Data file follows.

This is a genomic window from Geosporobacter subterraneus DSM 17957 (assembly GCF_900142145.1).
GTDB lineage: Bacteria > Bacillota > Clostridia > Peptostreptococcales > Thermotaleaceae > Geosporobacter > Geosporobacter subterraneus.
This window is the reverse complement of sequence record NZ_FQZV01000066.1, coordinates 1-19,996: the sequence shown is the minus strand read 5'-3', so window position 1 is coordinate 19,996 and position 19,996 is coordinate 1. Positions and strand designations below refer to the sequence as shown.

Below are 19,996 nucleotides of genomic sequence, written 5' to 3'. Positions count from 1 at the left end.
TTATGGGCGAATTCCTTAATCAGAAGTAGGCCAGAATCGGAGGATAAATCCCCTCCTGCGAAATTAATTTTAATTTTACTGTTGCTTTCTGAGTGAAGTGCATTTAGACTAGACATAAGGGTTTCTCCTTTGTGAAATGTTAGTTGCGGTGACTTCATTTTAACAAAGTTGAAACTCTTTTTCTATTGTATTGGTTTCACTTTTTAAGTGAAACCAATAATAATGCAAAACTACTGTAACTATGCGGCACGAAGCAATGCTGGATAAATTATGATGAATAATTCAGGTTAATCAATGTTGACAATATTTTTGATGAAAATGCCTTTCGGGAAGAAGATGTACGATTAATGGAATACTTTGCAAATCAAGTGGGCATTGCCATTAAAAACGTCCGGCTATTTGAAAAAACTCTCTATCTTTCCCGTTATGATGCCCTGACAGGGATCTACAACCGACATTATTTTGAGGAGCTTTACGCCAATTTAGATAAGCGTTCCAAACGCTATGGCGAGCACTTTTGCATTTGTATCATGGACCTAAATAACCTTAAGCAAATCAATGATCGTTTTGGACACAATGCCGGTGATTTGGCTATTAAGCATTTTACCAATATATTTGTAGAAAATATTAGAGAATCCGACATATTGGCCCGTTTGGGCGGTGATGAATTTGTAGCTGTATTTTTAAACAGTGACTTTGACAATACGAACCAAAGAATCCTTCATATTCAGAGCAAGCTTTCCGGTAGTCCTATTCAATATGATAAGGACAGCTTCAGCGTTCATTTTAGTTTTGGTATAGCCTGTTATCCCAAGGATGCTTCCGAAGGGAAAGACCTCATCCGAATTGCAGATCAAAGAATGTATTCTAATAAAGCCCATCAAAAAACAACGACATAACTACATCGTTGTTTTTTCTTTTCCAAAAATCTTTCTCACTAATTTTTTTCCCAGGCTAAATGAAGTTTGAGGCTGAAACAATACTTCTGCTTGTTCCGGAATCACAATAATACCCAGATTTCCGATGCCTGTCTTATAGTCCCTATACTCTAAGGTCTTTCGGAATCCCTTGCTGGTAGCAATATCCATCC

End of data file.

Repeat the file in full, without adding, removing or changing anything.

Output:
This is a genomic window from Geosporobacter subterraneus DSM 17957 (assembly GCF_900142145.1).
GTDB lineage: Bacteria > Bacillota > Clostridia > Peptostreptococcales > Thermotaleaceae > Geosporobacter > Geosporobacter subterraneus.
This window is the reverse complement of sequence record NZ_FQZV01000066.1, coordinates 1-19,996: the sequence shown is the minus strand read 5'-3', so window position 1 is coordinate 19,996 and position 19,996 is coordinate 1. Positions and strand designations below refer to the sequence as shown.

Below are 19,996 nucleotides of genomic sequence, written 5' to 3'. Positions count from 1 at the left end.
TTATGGGCGAATTCCTTAATCAGAAGTAGGCCAGAATCGGAGGATAAATCCCCTCCTGCGAAATTAATTTTAATTTTACTGTTGCTTTCTGAGTGAAGTGCATTTAGACTAGACATAAGGGTTTCTCCTTTGTGAAATGTTAGTTGCGGTGACTTCATTTTAACAAAGTTGAAACTCTTTTTCTATTGTATTGGTTTCACTTTTTAAGTGAAACCAATAATAATGCAAAACTACTGTAACTATGCGGCACGAAGCAATGCTGGATAAATTATGATGAATAATTCAGGTTAATCAATGTTGACAATATTTTTGATGAAAATGCCTTTCGGGAAGAAGATGTACGATTAATGGAATACTTTGCAAATCAAGTGGGCATTGCCATTAAAAACGTCCGGCTATTTGAAAAAACTCTCTATCTTTCCCGTTATGATGCCCTGACAGGGATCTACAACCGACATTATTTTGAGGAGCTTTACGCCAATTTAGATAAGCGTTCCAAACGCTATGGCGAGCACTTTTGCATTTGTATCATGGACCTAAATAACCTTAAGCAAATCAATGATCGTTTTGGACACAATGCCGGTGATTTGGCTATTAAGCATTTTACCAATATATTTGTAGAAAATATTAGAGAATCCGACATATTGGCCCGTTTGGGCGGTGATGAATTTGTAGCTGTATTTTTAAACAGTGACTTTGACAATACGAACCAAAGAATCCTTCATATTCAGAGCAAGCTTTCCGGTAGTCCTATTCAATATGATAAGGACAGCTTCAGCGTTCATTTTAGTTTTGGTATAGCCTGTTATCCCAAGGATGCTTCCGAAGGGAAAGACCTCATCCGAATTGCAGATCAAAGAATGTATTCTAATAAAGCCCATCAAAAAACAACGACATAACTACATCGTTGTTTTTTCTTTTCCAAAAATCTTTCTCACTAATTTTTTTCCCAGGCTAAATGAAGTTTGAGGCTGAAACAATACTTCTGCTTGTTCCGGAATCACAATAATACCCAGATTTCCGATGCCTGTCTTATAGTCCCTATACTCTAAGGTCTTTCGGAATCCCTTGCTGGTAGCAATATCCATCC